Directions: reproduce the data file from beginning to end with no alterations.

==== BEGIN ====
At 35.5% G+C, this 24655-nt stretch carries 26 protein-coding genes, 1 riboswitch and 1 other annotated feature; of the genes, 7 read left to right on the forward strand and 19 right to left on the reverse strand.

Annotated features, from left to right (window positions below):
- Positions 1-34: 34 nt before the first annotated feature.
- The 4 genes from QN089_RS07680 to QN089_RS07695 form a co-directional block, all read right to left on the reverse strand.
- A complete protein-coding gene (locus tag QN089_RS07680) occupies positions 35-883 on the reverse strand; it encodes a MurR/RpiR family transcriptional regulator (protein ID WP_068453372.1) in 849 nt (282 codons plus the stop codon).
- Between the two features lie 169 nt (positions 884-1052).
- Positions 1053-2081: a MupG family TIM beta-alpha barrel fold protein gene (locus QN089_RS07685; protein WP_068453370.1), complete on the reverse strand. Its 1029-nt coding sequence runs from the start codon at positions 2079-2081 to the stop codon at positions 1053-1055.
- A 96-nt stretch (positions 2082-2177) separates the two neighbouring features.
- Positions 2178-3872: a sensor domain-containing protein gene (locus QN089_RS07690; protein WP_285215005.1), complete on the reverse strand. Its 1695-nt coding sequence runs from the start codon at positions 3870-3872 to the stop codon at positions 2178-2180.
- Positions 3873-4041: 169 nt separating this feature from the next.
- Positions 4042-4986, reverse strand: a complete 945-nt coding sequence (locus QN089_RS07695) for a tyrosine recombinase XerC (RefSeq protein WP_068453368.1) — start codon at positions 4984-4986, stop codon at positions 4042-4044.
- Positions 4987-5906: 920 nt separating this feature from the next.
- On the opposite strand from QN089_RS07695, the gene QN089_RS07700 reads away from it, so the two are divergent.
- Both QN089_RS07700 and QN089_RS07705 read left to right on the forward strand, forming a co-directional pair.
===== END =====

At 35.5% G+C, this 24655-nt stretch carries 26 protein-coding genes, 1 riboswitch and 1 other annotated feature; of the genes, 7 read left to right on the forward strand and 19 right to left on the reverse strand.

Annotated features, from left to right (window positions below):
- Positions 1-34: 34 nt before the first annotated feature.
- The 4 genes from QN089_RS07680 to QN089_RS07695 form a co-directional block, all read right to left on the reverse strand.
- A complete protein-coding gene (locus tag QN089_RS07680) occupies positions 35-883 on the reverse strand; it encodes a MurR/RpiR family transcriptional regulator (protein ID WP_068453372.1) in 849 nt (282 codons plus the stop codon).
- Between the two features lie 169 nt (positions 884-1052).
- Positions 1053-2081: a MupG family TIM beta-alpha barrel fold protein gene (locus QN089_RS07685; protein WP_068453370.1), complete on the reverse strand. Its 1029-nt coding sequence runs from the start codon at positions 2079-2081 to the stop codon at positions 1053-1055.
- A 96-nt stretch (positions 2082-2177) separates the two neighbouring features.
- Positions 2178-3872: a sensor domain-containing protein gene (locus QN089_RS07690; protein WP_285215005.1), complete on the reverse strand. Its 1695-nt coding sequence runs from the start codon at positions 3870-3872 to the stop codon at positions 2178-2180.
- Positions 3873-4041: 169 nt separating this feature from the next.
- Positions 4042-4986, reverse strand: a complete 945-nt coding sequence (locus QN089_RS07695) for a tyrosine recombinase XerC (RefSeq protein WP_068453368.1) — start codon at positions 4984-4986, stop codon at positions 4042-4044.
- Positions 4987-5906: 920 nt separating this feature from the next.
- On the opposite strand from QN089_RS07695, the gene QN089_RS07700 reads away from it, so the two are divergent.
- Both QN089_RS07700 and QN089_RS07705 read left to right on the forward strand, forming a co-directional pair.